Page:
Home > Assignments > problem = new DecoratorProblem (problem);

problem = new DecoratorProblem (problem);

The Decorator Pattern is fun. In my game, I’ve decided that every Ship will have a Weapon and a Shield. My “decorators” are the specific types (sub-classes) of Weapons and Shields, namely RailCannon and TorpedoCannon, and HeatShield and BlastShield, respectively. The idea is that I instantiate a Ship with the default Weapon and Shield, then decorate the Weapon and Shield with the decorators to give the Ship some kick. This allows for multiple decorators to stack onto the default weapon and shields, so if I wanted to upgrade the RailCannon, I could just decorate the weapon with another RailCannon. This just stacks a new RailCannon onto the weapon, so it doesn’t really upgrade the RailCannon, it just doubles the effects of the RailCannon.

Unfortunately with the Decorator Pattern, an object does not know what objects are decorating it, and there is no way to remove a decorator. I noticed this problem when considering the ammunition for my Weapons. Currently, each Weapon has an ammunition, and every time fire() method is called, an ammunition check is made. If the check passes (ammo > 0), then the Weapon fires and decrements its ammunition. The problem is that when the ammunition runs out (ammo == 0), there is no way to refill the ammo because I cannot target the specific decorator. This wouldn’t be much of a problem if I could just remove the empty weapon, and replace it with a new weapon with more ammunition (to simulate a reload), but there’s no way to remove a decorator.

The good news is that I smell another design pattern within this mess of Weapons, RailCannons, and Projectiles. I could very well see decoupling pattern fitting perfectly between these classes, but that is something that I would realize and implement later. Unfortunately, I demand a solution to the problem now. The current options seem to be removing specific weapon ammunitions, and just have a single ammunition count that each weapon decorator can add to. Although this would be easily implemented, it’s not really an ammunition count; it’s a ‘how-many-times-you-can-fire’ count. An example of the problem can be seen here:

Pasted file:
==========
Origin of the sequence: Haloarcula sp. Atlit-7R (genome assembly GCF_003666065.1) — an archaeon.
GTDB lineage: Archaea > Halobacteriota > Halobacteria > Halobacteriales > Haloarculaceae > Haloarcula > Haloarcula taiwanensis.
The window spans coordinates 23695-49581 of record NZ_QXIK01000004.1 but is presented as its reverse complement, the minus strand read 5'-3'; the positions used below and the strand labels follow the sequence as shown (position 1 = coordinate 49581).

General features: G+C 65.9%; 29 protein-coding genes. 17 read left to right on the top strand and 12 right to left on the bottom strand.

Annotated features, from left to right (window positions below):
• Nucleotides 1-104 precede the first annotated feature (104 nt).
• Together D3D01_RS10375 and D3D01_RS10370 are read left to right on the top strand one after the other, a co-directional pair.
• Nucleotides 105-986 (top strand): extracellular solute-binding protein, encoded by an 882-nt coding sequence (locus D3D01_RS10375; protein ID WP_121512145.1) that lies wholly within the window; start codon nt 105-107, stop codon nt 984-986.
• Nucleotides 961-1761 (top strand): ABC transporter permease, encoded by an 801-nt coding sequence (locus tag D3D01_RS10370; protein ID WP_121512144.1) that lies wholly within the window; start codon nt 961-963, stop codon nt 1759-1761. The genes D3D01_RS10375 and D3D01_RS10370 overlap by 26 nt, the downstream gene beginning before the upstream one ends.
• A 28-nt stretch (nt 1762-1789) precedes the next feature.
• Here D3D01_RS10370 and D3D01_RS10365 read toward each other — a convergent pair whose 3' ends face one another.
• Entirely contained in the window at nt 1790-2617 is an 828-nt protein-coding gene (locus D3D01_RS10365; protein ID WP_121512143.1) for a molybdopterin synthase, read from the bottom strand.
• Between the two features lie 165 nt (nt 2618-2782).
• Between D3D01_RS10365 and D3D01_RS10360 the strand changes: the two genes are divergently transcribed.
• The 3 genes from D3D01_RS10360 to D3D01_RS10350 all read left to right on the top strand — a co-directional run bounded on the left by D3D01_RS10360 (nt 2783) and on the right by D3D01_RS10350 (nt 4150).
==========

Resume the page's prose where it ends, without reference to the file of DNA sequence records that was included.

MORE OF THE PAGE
1. A Ship has 3 weapons and an “ammunition” count. Weapon a adds 60 to the ammunition, weapon b adds 30 to the ammunition, and weapon c adds 10 to the ammunition.
  2. This makes the ammunition count equal to 60+30+10 = 100.
  3. Every time the Ship fires, it reduces the ammunition count by the number of decorators, 100 – 3 = 97, since each weapon fired once.
  4. Do this many more times, say 12 more fire()’s. Here the problem occurs. The Ship has fired all its weapons 13 times, but the ammunition of weapon c was only 10, yet weapon c fired 13 times. Moreover, there is still 97 – (12 x 3) = 61 ammunitions left.

Obviously, this wouldn’t be a practical solution.

There also exists the easy-way-out solution of removing ammunition altogether and just allow Ships to fire() infinitely, or at least not be restricted by ammunition. If I chose this option, I would probably try and add a new restriction, like Temperature, that would limit how often a Weapon can be fired within a certain time.

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